I feel that some o the people that commented on this blog are a little biased and closed minded. It seems like you put people that would like to have sex before marriage in one category: people that like to run around just having sex with everyone until they find someone that is good enough at sex to marry them. And it’s totally not true. there are some people (like myself) that simply believe that sex is an important dynamic of any relationship and that it should be OK to explore that dynamic before you decide to spend the rest of your life with someone. Does that mean that I don’t believe that compatibility in other areas of the relationship aren’t as important? Just because I’d like to have a sexual relationship with my partner before we make that investment? NO. I believe just as much as any of you guys that love, partnership, kindness, and getting to know your lover on deeper levels than sex are extremely important. I think so because I think that marriage is a lifetime commitment, and if I don’t know my partner on every level, the marriage could fail because we didn’t know enough about each other. My opinions don’t make me a sex crazed woman who thinks that whether or not the sex is good is SO much more important than any other aspect of the relationship.

For those of you that are saying that sexual incompatibility is nearly non existent, and that it won’t matter once you are married… yes it will. I am now actually dating a man that I have VERY LITTLE sexual compatibility with. He’s just not even decent at it and is tiny. Would I marry him? Probably not. I won’t because I know that sex is just that important and if I’m not happy with that part of the relationship with a man that I’m going to be with for the rest of my life, I will just be punishing myself.

So again, just because I’m a person that believes that after falling in love and being in a happy relationship with someone that you should explore your sexuality, doesn’t mean that I’d like to go around humping everyone until I find the right person (sexual wise). It just means that sex is an integral part of a relationship and waiting until marriage to experience that part of it does not make as world’s a difference as people say.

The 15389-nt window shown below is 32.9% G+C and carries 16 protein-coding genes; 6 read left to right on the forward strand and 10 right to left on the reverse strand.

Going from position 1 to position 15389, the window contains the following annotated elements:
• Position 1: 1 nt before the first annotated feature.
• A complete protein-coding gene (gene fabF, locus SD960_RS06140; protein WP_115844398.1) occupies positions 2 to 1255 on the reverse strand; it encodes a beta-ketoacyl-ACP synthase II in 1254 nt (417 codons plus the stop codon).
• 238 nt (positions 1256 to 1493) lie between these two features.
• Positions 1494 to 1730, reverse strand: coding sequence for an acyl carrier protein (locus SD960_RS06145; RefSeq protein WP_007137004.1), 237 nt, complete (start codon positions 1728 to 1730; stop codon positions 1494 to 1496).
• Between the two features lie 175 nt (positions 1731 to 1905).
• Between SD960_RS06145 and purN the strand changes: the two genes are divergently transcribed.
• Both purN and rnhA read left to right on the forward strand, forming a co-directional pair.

With that said, everyone has the right to live their life the way that they want to. Everyone has individual morals and values and even if I may not agree with what most of you said, it’s always interesting hearing things from another point of view. Just giving my two cents.


23 K. Trice April 20, 2013 at 11:27 am

I agree whole heartedly. A lot of my past relationships failed, because we made the contemptible mistake of having sex before marriage. I dont compare. I treat each woman as individual. However, it has occurred to me that the women often compared. I am in my mid 30′s and it is nearly impossible to find a woman that is impartial, let alone indifferent by way of lack of sex. 30-ish Virgins dont exist, and the only women that dont compare are so desperate, any man would do. I dont like desperate types, so the result is that I am a pepetual bachelor. I can wait to have sex, and often it is the women that cant wait. Some have stated to me, “why dont you date someone of your religious beliefs?”, and to that I say, “Dating is a sin in my beliefs, and seeing as the oldest single woman in my beliefs is in her early 20′s, it wont work. I would have to have her parent’s permission, and that wont go very far. My Rabbi suggested (because I am a convert, myself) that I date someone outside my faith. that is the problem.”. So, I am trying to be paragon in my pursuit, but, alas, it seems that women want sex, and not a paragon man, that would rather wait. to be honest, I am on the brink of just saying forget it, and become a zealot hermit. LOL

However, I agree with your article that people who place too much value in sex, sex becomes a priority. If sex is the priority, you would find yourself lacking in other aspects of the relationship. We need to focus on the other parts.